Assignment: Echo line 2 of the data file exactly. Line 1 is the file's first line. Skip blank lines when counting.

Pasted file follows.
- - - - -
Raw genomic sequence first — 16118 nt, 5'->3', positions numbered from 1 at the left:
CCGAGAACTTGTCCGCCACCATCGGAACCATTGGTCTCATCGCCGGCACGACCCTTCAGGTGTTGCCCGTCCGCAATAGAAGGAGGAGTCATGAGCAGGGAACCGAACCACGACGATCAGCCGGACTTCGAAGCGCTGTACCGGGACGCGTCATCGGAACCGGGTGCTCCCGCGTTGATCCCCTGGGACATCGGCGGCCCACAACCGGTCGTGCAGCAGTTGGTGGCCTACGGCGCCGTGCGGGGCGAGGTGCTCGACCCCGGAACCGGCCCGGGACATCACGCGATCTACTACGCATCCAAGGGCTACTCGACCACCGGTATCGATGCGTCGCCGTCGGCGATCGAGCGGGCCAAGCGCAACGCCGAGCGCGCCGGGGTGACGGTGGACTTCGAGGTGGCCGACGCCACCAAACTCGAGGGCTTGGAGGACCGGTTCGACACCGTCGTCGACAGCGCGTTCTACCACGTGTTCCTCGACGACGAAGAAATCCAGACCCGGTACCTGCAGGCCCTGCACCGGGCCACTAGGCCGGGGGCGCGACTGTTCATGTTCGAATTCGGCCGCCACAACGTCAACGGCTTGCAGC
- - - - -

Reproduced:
CCGAGAACTTGTCCGCCACCATCGGAACCATTGGTCTCATCGCCGGCACGACCCTTCAGGTGTTGCCCGTCCGCAATAGAAGGAGGAGTCATGAGCAGGGAACCGAACCACGACGATCAGCCGGACTTCGAAGCGCTGTACCGGGACGCGTCATCGGAACCGGGTGCTCCCGCGTTGATCCCCTGGGACATCGGCGGCCCACAACCGGTCGTGCAGCAGTTGGTGGCCTACGGCGCCGTGCGGGGCGAGGTGCTCGACCCCGGAACCGGCCCGGGACATCACGCGATCTACTACGCATCCAAGGGCTACTCGACCACCGGTATCGATGCGTCGCCGTCGGCGATCGAGCGGGCCAAGCGCAACGCCGAGCGCGCCGGGGTGACGGTGGACTTCGAGGTGGCCGACGCCACCAAACTCGAGGGCTTGGAGGACCGGTTCGACACCGTCGTCGACAGCGCGTTCTACCACGTGTTCCTCGACGACGAAGAAATCCAGACCCGGTACCTGCAGGCCCTGCACCGGGCCACTAGGCCGGGGGCGCGACTGTTCATGTTCGAATTCGGCCGCCACAACGTCAACGGCTTGCAGC